By the time we got up (hooray for me, I did make it!), the rain was coming down harder, and the only thing I could think was how on earth were we going to get down this slippery thing? But before I could wonder too long, my husband and sons were heading towards the cave to the north side of the summit. However, getting to the the cave required a walk downhill on a very slick area. So I quickly offered to wait behind while my husband went to check it out. At that point, a woman crept up next to me in this “waiting zone” and remarked that “this is not her kinda thing.” We exchanged smiles and knew we were soul sisters sitting atop this enormous rock trying to be troopers for the good of the family.
After my husband returned looking downhearted because he was told the wait to get through the cave would be about 30 minutes, he decided to save that for a future return trip to Enchanted Rock. We took a little time walking around the summit wishing the skies were not so overcast but squinting through to find something of a view to give us a sense of how high up we were. And once we ventured down hill, the rain stopped. (Yay!)
When the skies cleared, so did my nervousness. I felt a renewed sense of adventure after a quick snack break (we had packed our own food). So we then decided to take the Loop Trail towards Frog Pond, which sounded like a good destination for the boys.
Pretty wildflowers lined this flat trail, and with the clouds passing, I was able to really appreciate the beauty of this area. Our youngest son started wearing out around noon, and we decided to wrap up our adventure and call it a day. We stopped in at the office to pay and noticed that inside the building walking sticks were sold for $10 (which would have been great help on the slippery spots). As we left, there were lots of cars lined up waiting to get into the park.
I would really love to get back sometime within this year. But I can guarantee that I will be checking the forecast before we go again!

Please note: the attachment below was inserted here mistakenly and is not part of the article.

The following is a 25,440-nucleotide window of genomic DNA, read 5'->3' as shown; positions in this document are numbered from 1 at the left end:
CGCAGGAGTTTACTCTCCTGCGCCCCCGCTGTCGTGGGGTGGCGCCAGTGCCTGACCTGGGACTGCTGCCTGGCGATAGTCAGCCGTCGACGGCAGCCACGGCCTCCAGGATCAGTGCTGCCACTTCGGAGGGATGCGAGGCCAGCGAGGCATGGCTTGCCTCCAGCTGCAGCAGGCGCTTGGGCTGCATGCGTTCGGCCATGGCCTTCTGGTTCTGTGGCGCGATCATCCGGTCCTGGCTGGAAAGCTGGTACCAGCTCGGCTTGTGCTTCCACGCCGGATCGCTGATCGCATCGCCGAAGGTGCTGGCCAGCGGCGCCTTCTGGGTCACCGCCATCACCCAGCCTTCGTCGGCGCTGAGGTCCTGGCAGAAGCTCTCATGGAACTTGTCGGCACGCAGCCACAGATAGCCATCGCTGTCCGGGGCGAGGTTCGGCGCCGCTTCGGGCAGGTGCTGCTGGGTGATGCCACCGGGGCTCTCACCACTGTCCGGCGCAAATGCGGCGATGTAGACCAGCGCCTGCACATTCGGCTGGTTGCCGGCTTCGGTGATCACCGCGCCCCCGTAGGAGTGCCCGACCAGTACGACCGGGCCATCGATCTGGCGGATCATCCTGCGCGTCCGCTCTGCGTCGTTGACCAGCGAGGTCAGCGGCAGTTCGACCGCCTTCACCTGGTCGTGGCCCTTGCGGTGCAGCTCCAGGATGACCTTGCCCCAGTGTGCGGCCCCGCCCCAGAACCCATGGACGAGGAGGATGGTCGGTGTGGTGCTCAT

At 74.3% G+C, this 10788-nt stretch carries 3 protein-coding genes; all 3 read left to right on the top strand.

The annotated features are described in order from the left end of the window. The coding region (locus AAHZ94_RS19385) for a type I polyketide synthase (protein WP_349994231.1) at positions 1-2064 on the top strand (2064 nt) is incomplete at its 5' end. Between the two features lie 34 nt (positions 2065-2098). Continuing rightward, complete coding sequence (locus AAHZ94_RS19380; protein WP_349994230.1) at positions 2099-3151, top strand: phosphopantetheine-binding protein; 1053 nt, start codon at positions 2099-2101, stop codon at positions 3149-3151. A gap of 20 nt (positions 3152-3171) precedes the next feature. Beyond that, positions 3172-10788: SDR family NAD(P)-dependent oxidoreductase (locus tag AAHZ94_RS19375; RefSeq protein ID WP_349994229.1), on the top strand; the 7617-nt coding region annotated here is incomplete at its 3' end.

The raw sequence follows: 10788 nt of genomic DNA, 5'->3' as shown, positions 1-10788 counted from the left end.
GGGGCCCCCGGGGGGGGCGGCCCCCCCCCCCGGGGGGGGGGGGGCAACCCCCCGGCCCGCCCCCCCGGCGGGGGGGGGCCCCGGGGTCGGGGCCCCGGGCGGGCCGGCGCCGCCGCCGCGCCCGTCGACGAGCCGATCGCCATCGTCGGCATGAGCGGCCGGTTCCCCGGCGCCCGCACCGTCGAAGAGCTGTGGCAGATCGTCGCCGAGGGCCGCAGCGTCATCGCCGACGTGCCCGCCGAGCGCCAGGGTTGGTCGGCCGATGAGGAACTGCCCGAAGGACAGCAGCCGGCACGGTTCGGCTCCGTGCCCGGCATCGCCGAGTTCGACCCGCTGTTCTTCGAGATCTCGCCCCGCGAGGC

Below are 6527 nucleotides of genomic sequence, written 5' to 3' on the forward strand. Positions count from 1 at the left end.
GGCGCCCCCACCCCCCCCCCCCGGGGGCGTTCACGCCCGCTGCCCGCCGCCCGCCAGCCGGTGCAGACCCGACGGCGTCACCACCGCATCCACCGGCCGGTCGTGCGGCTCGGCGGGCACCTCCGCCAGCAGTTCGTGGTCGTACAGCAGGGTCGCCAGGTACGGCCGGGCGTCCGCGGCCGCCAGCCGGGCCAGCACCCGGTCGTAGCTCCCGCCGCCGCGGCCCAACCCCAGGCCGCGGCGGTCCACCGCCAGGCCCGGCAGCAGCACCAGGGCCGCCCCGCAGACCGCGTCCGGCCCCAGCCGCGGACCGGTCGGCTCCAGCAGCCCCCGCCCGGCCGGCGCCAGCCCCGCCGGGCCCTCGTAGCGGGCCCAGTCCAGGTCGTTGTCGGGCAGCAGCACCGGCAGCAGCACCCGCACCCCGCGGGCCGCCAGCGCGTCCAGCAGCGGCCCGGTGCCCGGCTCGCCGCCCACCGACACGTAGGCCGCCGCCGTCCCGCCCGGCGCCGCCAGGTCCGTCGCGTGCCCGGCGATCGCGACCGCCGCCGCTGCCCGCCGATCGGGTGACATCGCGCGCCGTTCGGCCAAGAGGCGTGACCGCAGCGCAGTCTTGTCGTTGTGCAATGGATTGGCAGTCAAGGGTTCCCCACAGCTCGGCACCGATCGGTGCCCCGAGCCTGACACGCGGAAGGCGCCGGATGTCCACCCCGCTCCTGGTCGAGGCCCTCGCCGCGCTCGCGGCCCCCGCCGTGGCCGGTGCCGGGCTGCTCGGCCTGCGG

Address: 16710 Ranch Rd 965 Fredricksburg, TX 78624
Hours: Open 7 days a week, year round
Admission: $7 per day, per person 13 and older; Children 12 and under free; additional camping & facility fees
Good to Know: The park reaches parking capacity and frequently closes on weekends. Get there early. The park reopens when parking becomes available. Great place to backpack, picnic, camp.
Know before you go:
- Get to the park as early as you can (opens at 8am). It would be so disappointing to arrive only to find that they had closed due to occupancy.
- Pack water and snacks to stay hydrated and energized.
- Check the weather. Of course, I complained about the rain, but I can’t imagine climbing up in the hottest part of the summer.
- If you’re feeling semi-whimpy about hiking, consider buying a walking stick at the front office for $10.
- Encourage the kiddos to take a potty break before the hike. (Of course, one of my boys told me he had to use the bathroom the minute we got to the top and was forced to hold it for awhile.)
- If you get into the cave (northeast side of Enchanted Rock), be sure to have a flashlight or headlamp.
- Enchanted Rock Park is open 7 days a week year-round, from 8am – 10pm for day use activities.
- Entrance fee for the day is $7 per person, ages 13 and older. Children 12 and under are free.
- [Updated to add: Starting March 1, 2016, pets are no longer allowed. Read the press release for more information.]
For more information, visit the Texas Parks & Wildlife website.
16710 Ranch Rd. 965
Fredericksburg, TX 78624
Freelance web producer, Heidi Okla is mom to three boys (ages 4, 6, and 8), and can’t pass up any opportunity for fun family adventures.